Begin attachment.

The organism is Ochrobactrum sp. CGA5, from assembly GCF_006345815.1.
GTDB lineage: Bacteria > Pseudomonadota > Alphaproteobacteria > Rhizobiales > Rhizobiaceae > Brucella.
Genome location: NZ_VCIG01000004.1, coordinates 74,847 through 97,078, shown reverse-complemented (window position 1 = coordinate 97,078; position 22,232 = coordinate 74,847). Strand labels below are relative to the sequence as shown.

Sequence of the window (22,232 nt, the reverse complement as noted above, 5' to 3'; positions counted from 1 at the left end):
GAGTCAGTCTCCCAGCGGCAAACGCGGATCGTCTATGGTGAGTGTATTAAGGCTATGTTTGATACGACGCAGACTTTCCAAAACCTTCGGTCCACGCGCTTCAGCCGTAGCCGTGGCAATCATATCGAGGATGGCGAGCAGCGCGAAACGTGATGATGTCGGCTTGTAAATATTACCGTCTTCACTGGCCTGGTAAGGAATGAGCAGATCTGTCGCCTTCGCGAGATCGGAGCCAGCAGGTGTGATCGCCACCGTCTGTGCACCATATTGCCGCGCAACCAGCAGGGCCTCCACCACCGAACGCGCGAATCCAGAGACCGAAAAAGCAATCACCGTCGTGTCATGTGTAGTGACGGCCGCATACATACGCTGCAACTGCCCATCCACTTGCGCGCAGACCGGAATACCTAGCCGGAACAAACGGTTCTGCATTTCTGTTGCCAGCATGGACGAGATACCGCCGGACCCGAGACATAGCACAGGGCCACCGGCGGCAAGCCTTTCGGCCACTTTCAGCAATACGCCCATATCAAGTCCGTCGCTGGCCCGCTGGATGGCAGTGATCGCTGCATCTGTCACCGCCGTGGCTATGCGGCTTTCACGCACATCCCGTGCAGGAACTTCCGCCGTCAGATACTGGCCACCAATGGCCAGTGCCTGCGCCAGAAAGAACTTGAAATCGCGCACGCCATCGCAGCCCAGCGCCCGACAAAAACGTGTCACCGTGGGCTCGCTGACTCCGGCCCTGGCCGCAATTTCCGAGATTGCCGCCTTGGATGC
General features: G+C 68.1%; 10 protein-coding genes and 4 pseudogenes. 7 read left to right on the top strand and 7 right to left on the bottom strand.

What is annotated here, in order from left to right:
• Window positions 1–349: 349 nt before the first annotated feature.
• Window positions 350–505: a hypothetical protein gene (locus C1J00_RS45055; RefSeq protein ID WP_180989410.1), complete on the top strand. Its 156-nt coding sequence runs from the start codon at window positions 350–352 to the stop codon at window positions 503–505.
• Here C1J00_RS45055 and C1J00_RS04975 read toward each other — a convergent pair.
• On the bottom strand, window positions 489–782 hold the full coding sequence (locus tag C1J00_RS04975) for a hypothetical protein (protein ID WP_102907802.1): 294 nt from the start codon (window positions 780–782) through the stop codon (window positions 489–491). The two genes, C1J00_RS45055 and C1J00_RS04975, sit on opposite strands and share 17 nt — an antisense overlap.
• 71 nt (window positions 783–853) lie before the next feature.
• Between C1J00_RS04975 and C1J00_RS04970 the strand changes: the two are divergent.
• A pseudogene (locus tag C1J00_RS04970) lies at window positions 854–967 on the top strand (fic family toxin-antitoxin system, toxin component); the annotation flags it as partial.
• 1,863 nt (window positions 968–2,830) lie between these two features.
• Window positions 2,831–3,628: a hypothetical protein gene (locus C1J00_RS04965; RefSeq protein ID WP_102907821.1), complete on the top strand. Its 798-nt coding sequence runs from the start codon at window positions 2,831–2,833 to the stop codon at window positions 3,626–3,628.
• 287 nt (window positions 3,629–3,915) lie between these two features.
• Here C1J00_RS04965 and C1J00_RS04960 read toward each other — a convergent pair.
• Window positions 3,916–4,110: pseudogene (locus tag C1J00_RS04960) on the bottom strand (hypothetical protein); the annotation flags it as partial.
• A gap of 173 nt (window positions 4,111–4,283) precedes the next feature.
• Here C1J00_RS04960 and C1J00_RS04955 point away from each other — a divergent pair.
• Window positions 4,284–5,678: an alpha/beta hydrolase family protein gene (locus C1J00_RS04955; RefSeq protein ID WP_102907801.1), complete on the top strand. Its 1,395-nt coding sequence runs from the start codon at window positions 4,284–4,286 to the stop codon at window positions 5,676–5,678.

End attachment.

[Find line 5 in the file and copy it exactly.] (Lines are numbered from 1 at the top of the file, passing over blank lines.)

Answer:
GAGTCAGTCTCCCAGCGGCAAACGCGGATCGTCTATGGTGAGTGTATTAAGGCTATGTTTGATACGACGCAGACTTTCCAAAACCTTCGGTCCACGCGCTTCAGCCGTAGCCGTGGCAATCATATCGAGGATGGCGAGCAGCGCGAAACGTGATGATGTCGGCTTGTAAATATTACCGTCTTCACTGGCCTGGTAAGGAATGAGCAGATCTGTCGCCTTCGCGAGATCGGAGCCAGCAGGTGTGATCGCCACCGTCTGTGCACCATATTGCCGCGCAACCAGCAGGGCCTCCACCACCGAACGCGCGAATCCAGAGACCGAAAAAGCAATCACCGTCGTGTCATGTGTAGTGACGGCCGCATACATACGCTGCAACTGCCCATCCACTTGCGCGCAGACCGGAATACCTAGCCGGAACAAACGGTTCTGCATTTCTGTTGCCAGCATGGACGAGATACCGCCGGACCCGAGACATAGCACAGGGCCACCGGCGGCAAGCCTTTCGGCCACTTTCAGCAATACGCCCATATCAAGTCCGTCGCTGGCCCGCTGGATGGCAGTGATCGCTGCATCTGTCACCGCCGTGGCTATGCGGCTTTCACGCACATCCCGTGCAGGAACTTCCGCCGTCAGATACTGGCCACCAATGGCCAGTGCCTGCGCCAGAAAGAACTTGAAATCGCGCACGCCATCGCAGCCCAGCGCCCGACAAAAACGTGTCACCGTGGGCTCGCTGACTCCGGCCCTGGCCGCAATTTCCGAGATTGCCGCCTTGGATGC